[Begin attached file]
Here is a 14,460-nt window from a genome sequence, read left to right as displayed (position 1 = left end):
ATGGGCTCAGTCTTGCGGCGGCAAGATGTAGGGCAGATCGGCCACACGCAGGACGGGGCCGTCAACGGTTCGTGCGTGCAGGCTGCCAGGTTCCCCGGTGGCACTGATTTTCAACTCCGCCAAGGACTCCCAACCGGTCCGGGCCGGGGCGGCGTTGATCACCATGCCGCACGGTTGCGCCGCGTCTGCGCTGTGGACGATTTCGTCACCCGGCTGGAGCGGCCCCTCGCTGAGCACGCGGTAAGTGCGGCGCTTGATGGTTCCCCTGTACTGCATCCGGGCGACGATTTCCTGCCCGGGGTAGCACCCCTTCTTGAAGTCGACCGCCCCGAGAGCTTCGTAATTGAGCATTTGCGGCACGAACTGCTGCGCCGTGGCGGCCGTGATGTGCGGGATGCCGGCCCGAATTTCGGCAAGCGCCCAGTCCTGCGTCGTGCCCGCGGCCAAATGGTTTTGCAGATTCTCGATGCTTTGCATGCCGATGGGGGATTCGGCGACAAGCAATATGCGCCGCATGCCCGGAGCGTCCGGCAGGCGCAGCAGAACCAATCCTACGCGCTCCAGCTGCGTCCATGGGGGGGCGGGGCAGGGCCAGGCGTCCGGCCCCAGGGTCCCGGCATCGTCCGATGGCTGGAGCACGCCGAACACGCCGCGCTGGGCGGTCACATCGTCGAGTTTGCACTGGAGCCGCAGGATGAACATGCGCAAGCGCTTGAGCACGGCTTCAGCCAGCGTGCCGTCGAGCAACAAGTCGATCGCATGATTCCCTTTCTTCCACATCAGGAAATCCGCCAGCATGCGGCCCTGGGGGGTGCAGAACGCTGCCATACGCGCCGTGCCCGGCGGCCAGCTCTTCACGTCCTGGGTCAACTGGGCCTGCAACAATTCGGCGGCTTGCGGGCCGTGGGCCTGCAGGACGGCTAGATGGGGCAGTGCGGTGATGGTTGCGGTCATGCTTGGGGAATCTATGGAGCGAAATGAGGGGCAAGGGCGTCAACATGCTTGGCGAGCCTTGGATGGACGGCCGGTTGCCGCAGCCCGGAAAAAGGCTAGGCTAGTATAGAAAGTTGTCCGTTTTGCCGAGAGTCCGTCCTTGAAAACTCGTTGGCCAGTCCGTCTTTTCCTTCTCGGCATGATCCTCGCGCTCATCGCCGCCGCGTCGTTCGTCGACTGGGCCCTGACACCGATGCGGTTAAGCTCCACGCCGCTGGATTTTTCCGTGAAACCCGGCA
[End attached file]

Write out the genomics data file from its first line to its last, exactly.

Here is a 14,460-nt window from a genome sequence, read left to right as displayed (position 1 = left end):
ATGGGCTCAGTCTTGCGGCGGCAAGATGTAGGGCAGATCGGCCACACGCAGGACGGGGCCGTCAACGGTTCGTGCGTGCAGGCTGCCAGGTTCCCCGGTGGCACTGATTTTCAACTCCGCCAAGGACTCCCAACCGGTCCGGGCCGGGGCGGCGTTGATCACCATGCCGCACGGTTGCGCCGCGTCTGCGCTGTGGACGATTTCGTCACCCGGCTGGAGCGGCCCCTCGCTGAGCACGCGGTAAGTGCGGCGCTTGATGGTTCCCCTGTACTGCATCCGGGCGACGATTTCCTGCCCGGGGTAGCACCCCTTCTTGAAGTCGACCGCCCCGAGAGCTTCGTAATTGAGCATTTGCGGCACGAACTGCTGCGCCGTGGCGGCCGTGATGTGCGGGATGCCGGCCCGAATTTCGGCAAGCGCCCAGTCCTGCGTCGTGCCCGCGGCCAAATGGTTTTGCAGATTCTCGATGCTTTGCATGCCGATGGGGGATTCGGCGACAAGCAATATGCGCCGCATGCCCGGAGCGTCCGGCAGGCGCAGCAGAACCAATCCTACGCGCTCCAGCTGCGTCCATGGGGGGGCGGGGCAGGGCCAGGCGTCCGGCCCCAGGGTCCCGGCATCGTCCGATGGCTGGAGCACGCCGAACACGCCGCGCTGGGCGGTCACATCGTCGAGTTTGCACTGGAGCCGCAGGATGAACATGCGCAAGCGCTTGAGCACGGCTTCAGCCAGCGTGCCGTCGAGCAACAAGTCGATCGCATGATTCCCTTTCTTCCACATCAGGAAATCCGCCAGCATGCGGCCCTGGGGGGTGCAGAACGCTGCCATACGCGCCGTGCCCGGCGGCCAGCTCTTCACGTCCTGGGTCAACTGGGCCTGCAACAATTCGGCGGCTTGCGGGCCGTGGGCCTGCAGGACGGCTAGATGGGGCAGTGCGGTGATGGTTGCGGTCATGCTTGGGGAATCTATGGAGCGAAATGAGGGGCAAGGGCGTCAACATGCTTGGCGAGCCTTGGATGGACGGCCGGTTGCCGCAGCCCGGAAAAAGGCTAGGCTAGTATAGAAAGTTGTCCGTTTTGCCGAGAGTCCGTCCTTGAAAACTCGTTGGCCAGTCCGTCTTTTCCTTCTCGGCATGATCCTCGCGCTCATCGCCGCCGCGTCGTTCGTCGACTGGGCCCTGACACCGATGCGGTTAAGCTCCACGCCGCTGGATTTTTCCGTGAAACCCGGCA